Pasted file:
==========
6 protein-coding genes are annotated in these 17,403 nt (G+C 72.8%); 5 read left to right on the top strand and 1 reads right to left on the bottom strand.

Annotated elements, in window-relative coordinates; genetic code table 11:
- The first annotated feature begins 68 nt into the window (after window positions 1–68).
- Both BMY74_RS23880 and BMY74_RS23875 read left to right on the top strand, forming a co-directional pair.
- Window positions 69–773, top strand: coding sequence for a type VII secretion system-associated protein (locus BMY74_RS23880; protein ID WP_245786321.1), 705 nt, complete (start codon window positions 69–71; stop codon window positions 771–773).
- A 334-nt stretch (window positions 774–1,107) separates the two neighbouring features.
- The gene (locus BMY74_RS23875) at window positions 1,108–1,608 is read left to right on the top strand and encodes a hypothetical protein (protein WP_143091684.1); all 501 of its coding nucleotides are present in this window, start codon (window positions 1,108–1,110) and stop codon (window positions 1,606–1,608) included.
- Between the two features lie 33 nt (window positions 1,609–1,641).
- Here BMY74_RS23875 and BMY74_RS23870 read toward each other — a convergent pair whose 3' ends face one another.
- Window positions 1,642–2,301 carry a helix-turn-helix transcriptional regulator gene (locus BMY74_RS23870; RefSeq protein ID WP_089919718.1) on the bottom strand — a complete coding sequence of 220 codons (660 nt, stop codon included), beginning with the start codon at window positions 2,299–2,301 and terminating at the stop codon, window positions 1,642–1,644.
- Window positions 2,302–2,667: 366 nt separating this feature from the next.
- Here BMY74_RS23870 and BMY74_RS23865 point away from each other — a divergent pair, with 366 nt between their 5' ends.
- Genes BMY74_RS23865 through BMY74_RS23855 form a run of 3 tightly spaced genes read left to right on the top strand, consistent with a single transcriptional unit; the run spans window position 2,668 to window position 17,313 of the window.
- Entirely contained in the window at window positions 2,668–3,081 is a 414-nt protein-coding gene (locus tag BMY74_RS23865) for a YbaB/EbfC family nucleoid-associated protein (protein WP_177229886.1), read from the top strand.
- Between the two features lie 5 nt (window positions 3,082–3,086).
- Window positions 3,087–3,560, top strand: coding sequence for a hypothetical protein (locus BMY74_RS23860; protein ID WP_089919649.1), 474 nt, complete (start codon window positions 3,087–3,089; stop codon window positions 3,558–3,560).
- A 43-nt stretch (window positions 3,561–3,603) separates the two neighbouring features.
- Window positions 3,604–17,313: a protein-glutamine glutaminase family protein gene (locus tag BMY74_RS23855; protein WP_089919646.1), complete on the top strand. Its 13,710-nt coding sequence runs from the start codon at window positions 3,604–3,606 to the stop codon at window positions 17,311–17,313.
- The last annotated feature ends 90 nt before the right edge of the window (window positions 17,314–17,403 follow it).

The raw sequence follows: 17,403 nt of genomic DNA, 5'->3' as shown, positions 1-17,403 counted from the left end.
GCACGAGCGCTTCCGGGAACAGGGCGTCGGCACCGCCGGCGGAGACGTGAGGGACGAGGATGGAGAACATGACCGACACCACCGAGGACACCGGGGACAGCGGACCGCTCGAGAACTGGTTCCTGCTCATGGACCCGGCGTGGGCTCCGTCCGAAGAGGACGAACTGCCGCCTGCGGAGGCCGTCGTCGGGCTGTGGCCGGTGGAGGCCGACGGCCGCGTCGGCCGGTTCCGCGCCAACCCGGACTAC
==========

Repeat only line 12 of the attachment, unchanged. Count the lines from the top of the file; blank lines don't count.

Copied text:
- Here BMY74_RS23870 and BMY74_RS23865 point away from each other — a divergent pair, with 366 nt between their 5' ends.